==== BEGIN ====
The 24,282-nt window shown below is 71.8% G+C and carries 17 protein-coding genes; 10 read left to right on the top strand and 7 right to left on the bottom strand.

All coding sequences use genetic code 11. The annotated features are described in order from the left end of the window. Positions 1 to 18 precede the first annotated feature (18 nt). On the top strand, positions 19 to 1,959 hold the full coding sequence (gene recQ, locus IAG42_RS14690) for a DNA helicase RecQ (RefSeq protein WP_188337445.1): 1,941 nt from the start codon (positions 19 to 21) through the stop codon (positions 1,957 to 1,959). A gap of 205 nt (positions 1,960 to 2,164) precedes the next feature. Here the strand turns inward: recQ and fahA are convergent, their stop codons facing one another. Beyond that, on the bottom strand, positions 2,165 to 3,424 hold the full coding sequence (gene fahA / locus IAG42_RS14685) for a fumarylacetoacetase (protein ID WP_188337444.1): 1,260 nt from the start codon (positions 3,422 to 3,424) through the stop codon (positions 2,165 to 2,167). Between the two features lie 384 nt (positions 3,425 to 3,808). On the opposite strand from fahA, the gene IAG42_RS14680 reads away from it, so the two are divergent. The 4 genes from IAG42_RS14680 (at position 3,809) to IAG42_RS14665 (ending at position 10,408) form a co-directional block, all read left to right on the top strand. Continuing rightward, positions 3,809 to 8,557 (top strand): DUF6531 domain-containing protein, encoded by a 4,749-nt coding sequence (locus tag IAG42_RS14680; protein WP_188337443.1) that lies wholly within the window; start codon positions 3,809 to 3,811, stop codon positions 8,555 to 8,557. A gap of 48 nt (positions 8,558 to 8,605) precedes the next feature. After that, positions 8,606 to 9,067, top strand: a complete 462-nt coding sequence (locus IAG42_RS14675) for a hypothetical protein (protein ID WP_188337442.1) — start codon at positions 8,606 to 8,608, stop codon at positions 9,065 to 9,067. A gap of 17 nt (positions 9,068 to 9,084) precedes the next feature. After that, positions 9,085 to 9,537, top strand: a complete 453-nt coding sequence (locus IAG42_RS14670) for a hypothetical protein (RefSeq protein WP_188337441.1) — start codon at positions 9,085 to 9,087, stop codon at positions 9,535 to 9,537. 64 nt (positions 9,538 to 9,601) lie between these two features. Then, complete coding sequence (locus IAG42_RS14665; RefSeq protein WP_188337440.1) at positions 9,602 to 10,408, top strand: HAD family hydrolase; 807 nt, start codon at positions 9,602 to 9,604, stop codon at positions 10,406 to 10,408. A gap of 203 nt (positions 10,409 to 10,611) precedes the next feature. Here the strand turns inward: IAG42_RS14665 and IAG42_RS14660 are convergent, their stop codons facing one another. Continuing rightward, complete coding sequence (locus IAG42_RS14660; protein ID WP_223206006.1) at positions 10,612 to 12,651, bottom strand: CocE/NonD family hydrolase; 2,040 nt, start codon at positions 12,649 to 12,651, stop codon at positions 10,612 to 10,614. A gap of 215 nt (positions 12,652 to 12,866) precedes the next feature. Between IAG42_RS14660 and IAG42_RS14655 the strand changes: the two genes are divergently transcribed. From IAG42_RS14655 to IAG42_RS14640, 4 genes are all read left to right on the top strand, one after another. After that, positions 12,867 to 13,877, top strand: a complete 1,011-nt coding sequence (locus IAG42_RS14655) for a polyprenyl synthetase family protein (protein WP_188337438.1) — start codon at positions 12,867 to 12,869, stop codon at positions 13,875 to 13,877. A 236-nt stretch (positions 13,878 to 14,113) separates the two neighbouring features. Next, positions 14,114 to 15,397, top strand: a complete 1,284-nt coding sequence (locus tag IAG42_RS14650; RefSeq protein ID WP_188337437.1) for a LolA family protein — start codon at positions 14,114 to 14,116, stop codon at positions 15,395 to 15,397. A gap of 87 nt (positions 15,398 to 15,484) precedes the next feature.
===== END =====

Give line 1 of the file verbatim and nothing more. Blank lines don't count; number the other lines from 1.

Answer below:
The 24,282-nt window shown below is 71.8% G+C and carries 17 protein-coding genes; 10 read left to right on the top strand and 7 right to left on the bottom strand.